Why is India's education system not interesting

Learning with Obstacles in India

It was a historic day for India: on April 4, 2009, the constitution stipulated that schooling for children between the ages of six and 14 is a fundamental right. Schooling is also free and compulsory up to the age of 14, it said. Indian Prime Minister Manmohan Singh never tires of emphasizing that India can only guarantee further economic growth and the rise to a superpower if its children are well educated. "We have to offer them a good future, because only then will our people become our greatest weapon."

Despite all the good intentions, the reality in India is very different. About 80 percent of the schools in the country are state-owned. Routine reviews keep coming to light that in some of the poorer states, nearly forty percent of teachers do not show up regularly. The problem is the low wages: A primary school teacher earns an average of around 12,000 rupees a month, which is less than 200 euros.

Gloomy picture

Since so many teachers are lacking, in more than half of the classes in rural regions there are students from different grades, often in class sizes of 50-80 students. Lessons often consist of stupid memorization. The renowned educational scientist Indu Shahani from Mumbai, who has been on many committees to improve the school system for over 30 years, is nevertheless optimistic. "Indian students want to learn no matter what obstacles are placed in their way," emphasizes Shahani.

Learning in the country

Education is a status symbol in India. Therefore, parents try everything to enable their children to get a good education at a private school. Even if they only have a low income and some of them have never attended school themselves. Many go into debt.

Education spending too low?

The Indian government is well aware that educating the entire population is a major problem. She is repeatedly criticized that her budget for education is too tight. In the current budget it is 7.8 billion euros. That is less than four percent of the gross domestic product. Even if India still has the most illiterate people in the world, there is progress. The number of people who can read, write and do arithmetic has increased from 65 percent to 74 percent in the past ten years.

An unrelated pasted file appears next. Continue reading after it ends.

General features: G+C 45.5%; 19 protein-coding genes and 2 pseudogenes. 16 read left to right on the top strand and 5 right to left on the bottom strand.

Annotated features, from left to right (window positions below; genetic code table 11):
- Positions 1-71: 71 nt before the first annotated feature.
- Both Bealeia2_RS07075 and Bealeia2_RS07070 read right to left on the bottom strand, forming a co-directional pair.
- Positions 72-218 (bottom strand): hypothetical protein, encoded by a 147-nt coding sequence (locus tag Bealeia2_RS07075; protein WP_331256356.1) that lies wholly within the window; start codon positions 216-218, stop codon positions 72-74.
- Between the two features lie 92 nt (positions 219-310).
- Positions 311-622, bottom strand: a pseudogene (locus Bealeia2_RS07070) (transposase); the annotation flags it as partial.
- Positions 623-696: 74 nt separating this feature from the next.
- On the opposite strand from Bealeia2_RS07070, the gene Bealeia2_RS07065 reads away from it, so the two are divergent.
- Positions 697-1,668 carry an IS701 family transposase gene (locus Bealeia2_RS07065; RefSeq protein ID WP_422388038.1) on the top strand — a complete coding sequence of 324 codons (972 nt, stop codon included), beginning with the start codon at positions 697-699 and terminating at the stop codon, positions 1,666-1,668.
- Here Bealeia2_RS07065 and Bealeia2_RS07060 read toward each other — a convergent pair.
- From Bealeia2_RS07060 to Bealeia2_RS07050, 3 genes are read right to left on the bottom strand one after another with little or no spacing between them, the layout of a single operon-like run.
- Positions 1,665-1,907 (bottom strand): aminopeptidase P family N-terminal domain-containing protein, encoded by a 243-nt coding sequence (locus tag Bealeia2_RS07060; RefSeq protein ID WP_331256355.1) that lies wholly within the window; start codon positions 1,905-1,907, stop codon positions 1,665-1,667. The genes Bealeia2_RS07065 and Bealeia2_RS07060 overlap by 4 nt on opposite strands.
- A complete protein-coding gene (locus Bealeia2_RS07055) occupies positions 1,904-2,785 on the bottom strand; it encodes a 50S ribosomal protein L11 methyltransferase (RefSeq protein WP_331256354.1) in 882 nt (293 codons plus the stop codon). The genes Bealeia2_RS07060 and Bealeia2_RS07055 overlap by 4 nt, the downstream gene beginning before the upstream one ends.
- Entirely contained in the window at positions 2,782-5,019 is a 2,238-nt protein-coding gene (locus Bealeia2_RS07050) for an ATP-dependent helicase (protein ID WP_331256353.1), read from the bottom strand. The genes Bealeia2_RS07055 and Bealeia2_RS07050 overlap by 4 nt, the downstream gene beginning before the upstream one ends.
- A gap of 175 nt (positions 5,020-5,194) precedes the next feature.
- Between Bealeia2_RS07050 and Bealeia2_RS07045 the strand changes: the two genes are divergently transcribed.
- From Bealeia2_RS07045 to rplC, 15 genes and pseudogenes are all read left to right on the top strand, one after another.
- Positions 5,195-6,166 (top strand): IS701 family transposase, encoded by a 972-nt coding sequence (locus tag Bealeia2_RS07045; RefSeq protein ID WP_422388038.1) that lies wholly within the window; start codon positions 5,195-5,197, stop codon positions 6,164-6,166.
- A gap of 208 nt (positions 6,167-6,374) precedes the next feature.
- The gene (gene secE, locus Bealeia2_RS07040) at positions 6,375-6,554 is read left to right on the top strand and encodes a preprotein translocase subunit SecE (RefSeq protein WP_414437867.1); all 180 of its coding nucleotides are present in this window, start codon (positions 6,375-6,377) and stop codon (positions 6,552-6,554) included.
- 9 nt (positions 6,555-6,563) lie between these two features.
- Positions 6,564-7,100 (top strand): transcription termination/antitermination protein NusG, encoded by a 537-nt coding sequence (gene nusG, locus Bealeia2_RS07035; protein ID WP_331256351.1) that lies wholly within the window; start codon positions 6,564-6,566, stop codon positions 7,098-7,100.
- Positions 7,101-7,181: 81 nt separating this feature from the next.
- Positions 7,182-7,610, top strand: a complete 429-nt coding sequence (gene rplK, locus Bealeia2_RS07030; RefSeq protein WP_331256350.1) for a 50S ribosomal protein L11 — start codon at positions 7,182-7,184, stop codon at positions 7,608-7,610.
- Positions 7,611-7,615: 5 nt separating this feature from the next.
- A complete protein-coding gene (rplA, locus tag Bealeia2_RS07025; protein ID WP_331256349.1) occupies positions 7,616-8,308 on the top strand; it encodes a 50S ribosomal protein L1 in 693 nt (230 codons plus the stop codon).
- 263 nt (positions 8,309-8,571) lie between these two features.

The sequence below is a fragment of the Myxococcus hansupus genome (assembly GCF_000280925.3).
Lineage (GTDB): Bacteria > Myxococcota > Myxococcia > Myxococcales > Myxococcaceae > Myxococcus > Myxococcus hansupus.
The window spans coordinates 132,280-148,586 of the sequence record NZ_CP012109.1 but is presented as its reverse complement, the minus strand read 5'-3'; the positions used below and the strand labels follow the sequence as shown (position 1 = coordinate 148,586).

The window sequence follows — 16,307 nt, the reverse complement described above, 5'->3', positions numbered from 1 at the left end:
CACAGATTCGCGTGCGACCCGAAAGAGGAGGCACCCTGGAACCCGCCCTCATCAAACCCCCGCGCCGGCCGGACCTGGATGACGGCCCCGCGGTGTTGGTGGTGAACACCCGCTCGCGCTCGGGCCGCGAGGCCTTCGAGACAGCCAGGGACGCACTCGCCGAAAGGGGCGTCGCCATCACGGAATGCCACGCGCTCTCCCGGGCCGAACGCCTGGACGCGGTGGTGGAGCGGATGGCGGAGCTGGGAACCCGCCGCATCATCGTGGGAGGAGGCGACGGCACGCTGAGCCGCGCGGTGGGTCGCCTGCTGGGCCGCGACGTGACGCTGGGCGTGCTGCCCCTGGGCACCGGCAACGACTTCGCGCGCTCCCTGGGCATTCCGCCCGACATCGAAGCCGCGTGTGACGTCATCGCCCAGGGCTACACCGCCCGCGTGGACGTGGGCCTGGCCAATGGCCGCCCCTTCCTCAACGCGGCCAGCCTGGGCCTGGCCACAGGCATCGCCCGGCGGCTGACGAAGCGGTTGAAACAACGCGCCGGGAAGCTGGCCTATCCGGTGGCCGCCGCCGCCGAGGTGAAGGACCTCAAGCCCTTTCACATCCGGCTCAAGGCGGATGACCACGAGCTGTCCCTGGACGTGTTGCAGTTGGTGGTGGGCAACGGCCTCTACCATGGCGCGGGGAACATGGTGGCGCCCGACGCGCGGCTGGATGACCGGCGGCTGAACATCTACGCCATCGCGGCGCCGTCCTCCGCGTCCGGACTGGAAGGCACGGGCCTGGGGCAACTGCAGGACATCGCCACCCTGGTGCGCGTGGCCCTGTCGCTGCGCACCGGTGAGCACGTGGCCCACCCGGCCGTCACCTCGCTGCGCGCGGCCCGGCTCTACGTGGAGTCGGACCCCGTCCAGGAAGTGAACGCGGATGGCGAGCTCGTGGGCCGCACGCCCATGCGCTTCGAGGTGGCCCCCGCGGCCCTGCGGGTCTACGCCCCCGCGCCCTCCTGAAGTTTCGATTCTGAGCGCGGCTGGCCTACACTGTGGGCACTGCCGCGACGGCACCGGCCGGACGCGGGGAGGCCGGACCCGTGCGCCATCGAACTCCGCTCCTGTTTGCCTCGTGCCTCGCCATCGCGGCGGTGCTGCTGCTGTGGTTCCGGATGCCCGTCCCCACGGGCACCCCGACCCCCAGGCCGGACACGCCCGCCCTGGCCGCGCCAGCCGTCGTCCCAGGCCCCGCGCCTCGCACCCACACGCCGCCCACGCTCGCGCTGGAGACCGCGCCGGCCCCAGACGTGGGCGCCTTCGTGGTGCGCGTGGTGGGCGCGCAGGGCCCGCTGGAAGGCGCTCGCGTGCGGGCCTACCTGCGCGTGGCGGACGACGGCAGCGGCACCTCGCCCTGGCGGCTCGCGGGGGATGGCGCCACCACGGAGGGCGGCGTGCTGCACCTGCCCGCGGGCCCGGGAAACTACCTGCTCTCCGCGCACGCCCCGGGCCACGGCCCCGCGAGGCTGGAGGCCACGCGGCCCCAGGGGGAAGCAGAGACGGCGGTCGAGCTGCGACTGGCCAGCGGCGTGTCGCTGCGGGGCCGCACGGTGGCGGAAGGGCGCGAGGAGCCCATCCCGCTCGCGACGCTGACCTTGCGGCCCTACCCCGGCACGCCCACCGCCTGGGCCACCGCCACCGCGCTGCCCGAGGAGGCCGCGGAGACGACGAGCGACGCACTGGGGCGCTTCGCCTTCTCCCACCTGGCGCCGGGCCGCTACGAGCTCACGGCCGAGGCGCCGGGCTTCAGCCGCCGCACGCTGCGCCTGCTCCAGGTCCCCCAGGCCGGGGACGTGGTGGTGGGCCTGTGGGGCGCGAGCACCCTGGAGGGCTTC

Educator Indu Shahani does not believe that spending more on education can solve India's multiple problems. "There is absolutely no doubt that education and health are India's most pressing problems," she says. "But simply buttering money into the system does not help. You have to adapt many strategies to the times."

Students of the Indian Institute of Technology in Kota

Elite competitive

For many years, investments were made primarily in the elite universities, such as the "Indian Institutes of Technology", which annually offer world-class education to 8,000 engineering students. Only two dozen universities are funded by the central government. More than 200 universities and about 20,000 colleges fund the respective states. That is far too little, because not even ten percent of the students who could continue studying after school get a place at university. The newspapers are full of exam-time suicides among young students who failed to meet the high expectations of their families.

So the few who graduate each year really belong to India's elite. Many of these top graduates are therefore drawn to the USA, Great Britain, Australia or Canada, where they quickly feel at home thanks to their excellent English skills. To stop this "brain drain", the Indian Minister of Health Ghulam Nabi Azad recently presented a new plan. According to this, every medical student who goes to the USA for further studies should come back to India, otherwise he is not allowed to practice in the USA. "In the last three years we have lost almost 3,000 doctors to the United States," warns Nabi Azad.

Education for girls is the greatest challenge

Although India had a woman at the head of the country in the 1970s, Prime Minister Indira Gandhi, women are underrepresented in most areas of public life. Discrimination begins at the latest when it comes to school education. In large families, girls 'schooling is often sacrificed in favor of boys' schooling.

In a patriarchal society like the Indian one, the prejudice persists that in old age only sons can provide for the family. The girls would get married and would then no longer be part of the family. Indu Shahani has a simple answer to this: "It cannot be said often enough: when you train a boy, you invest in an individual. But when you send a girl to school, you invest in a family, and sometimes even in one whole village. "